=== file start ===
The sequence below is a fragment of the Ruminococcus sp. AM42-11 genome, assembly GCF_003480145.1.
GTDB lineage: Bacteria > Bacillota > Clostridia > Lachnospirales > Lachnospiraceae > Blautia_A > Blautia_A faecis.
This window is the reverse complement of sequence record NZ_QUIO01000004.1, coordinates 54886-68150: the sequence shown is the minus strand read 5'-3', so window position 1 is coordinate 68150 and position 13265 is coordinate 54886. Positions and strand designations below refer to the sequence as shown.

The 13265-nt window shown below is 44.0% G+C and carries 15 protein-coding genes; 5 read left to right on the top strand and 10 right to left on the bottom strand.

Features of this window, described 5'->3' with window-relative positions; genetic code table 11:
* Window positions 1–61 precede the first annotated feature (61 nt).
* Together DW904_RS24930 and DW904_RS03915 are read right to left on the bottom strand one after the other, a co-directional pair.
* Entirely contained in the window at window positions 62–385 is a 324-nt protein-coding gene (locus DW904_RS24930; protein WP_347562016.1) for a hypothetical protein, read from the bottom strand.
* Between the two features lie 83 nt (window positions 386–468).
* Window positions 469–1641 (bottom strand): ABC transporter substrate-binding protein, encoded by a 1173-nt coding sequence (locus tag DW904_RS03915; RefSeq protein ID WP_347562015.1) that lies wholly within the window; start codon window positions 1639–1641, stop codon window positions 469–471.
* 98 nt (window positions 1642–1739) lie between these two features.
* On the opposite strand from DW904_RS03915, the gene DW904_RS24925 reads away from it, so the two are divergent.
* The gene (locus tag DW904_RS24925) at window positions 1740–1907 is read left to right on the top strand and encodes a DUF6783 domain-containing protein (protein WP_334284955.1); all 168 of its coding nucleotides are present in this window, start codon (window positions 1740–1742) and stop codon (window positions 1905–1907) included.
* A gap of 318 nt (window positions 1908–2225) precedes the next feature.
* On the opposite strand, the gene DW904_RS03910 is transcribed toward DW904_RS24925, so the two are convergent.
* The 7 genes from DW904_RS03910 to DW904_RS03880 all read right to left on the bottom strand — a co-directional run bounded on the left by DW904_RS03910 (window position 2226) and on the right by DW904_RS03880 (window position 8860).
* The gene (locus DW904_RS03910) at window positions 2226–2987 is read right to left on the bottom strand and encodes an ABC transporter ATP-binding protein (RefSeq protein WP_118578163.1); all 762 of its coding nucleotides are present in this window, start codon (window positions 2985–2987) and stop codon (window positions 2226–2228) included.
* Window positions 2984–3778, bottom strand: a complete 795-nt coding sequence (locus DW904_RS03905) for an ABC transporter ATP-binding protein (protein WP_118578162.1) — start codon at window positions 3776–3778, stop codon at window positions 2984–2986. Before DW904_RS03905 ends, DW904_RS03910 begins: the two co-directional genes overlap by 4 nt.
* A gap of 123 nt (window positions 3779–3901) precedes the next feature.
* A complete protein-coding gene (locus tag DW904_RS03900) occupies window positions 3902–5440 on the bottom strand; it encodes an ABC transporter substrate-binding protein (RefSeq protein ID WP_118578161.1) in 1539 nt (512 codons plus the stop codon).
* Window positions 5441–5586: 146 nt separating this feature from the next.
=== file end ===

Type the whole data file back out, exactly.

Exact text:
The sequence below is a fragment of the Ruminococcus sp. AM42-11 genome, assembly GCF_003480145.1.
GTDB lineage: Bacteria > Bacillota > Clostridia > Lachnospirales > Lachnospiraceae > Blautia_A > Blautia_A faecis.
This window is the reverse complement of sequence record NZ_QUIO01000004.1, coordinates 54886-68150: the sequence shown is the minus strand read 5'-3', so window position 1 is coordinate 68150 and position 13265 is coordinate 54886. Positions and strand designations below refer to the sequence as shown.

The 13265-nt window shown below is 44.0% G+C and carries 15 protein-coding genes; 5 read left to right on the top strand and 10 right to left on the bottom strand.

Features of this window, described 5'->3' with window-relative positions; genetic code table 11:
* Window positions 1–61 precede the first annotated feature (61 nt).
* Together DW904_RS24930 and DW904_RS03915 are read right to left on the bottom strand one after the other, a co-directional pair.
* Entirely contained in the window at window positions 62–385 is a 324-nt protein-coding gene (locus DW904_RS24930; protein WP_347562016.1) for a hypothetical protein, read from the bottom strand.
* Between the two features lie 83 nt (window positions 386–468).
* Window positions 469–1641 (bottom strand): ABC transporter substrate-binding protein, encoded by a 1173-nt coding sequence (locus tag DW904_RS03915; RefSeq protein ID WP_347562015.1) that lies wholly within the window; start codon window positions 1639–1641, stop codon window positions 469–471.
* 98 nt (window positions 1642–1739) lie between these two features.
* On the opposite strand from DW904_RS03915, the gene DW904_RS24925 reads away from it, so the two are divergent.
* The gene (locus tag DW904_RS24925) at window positions 1740–1907 is read left to right on the top strand and encodes a DUF6783 domain-containing protein (protein WP_334284955.1); all 168 of its coding nucleotides are present in this window, start codon (window positions 1740–1742) and stop codon (window positions 1905–1907) included.
* A gap of 318 nt (window positions 1908–2225) precedes the next feature.
* On the opposite strand, the gene DW904_RS03910 is transcribed toward DW904_RS24925, so the two are convergent.
* The 7 genes from DW904_RS03910 to DW904_RS03880 all read right to left on the bottom strand — a co-directional run bounded on the left by DW904_RS03910 (window position 2226) and on the right by DW904_RS03880 (window position 8860).
* The gene (locus DW904_RS03910) at window positions 2226–2987 is read right to left on the bottom strand and encodes an ABC transporter ATP-binding protein (RefSeq protein WP_118578163.1); all 762 of its coding nucleotides are present in this window, start codon (window positions 2985–2987) and stop codon (window positions 2226–2228) included.
* Window positions 2984–3778, bottom strand: a complete 795-nt coding sequence (locus DW904_RS03905) for an ABC transporter ATP-binding protein (protein WP_118578162.1) — start codon at window positions 3776–3778, stop codon at window positions 2984–2986. Before DW904_RS03905 ends, DW904_RS03910 begins: the two co-directional genes overlap by 4 nt.
* A gap of 123 nt (window positions 3779–3901) precedes the next feature.
* A complete protein-coding gene (locus tag DW904_RS03900) occupies window positions 3902–5440 on the bottom strand; it encodes an ABC transporter substrate-binding protein (RefSeq protein ID WP_118578161.1) in 1539 nt (512 codons plus the stop codon).
* Window positions 5441–5586: 146 nt separating this feature from the next.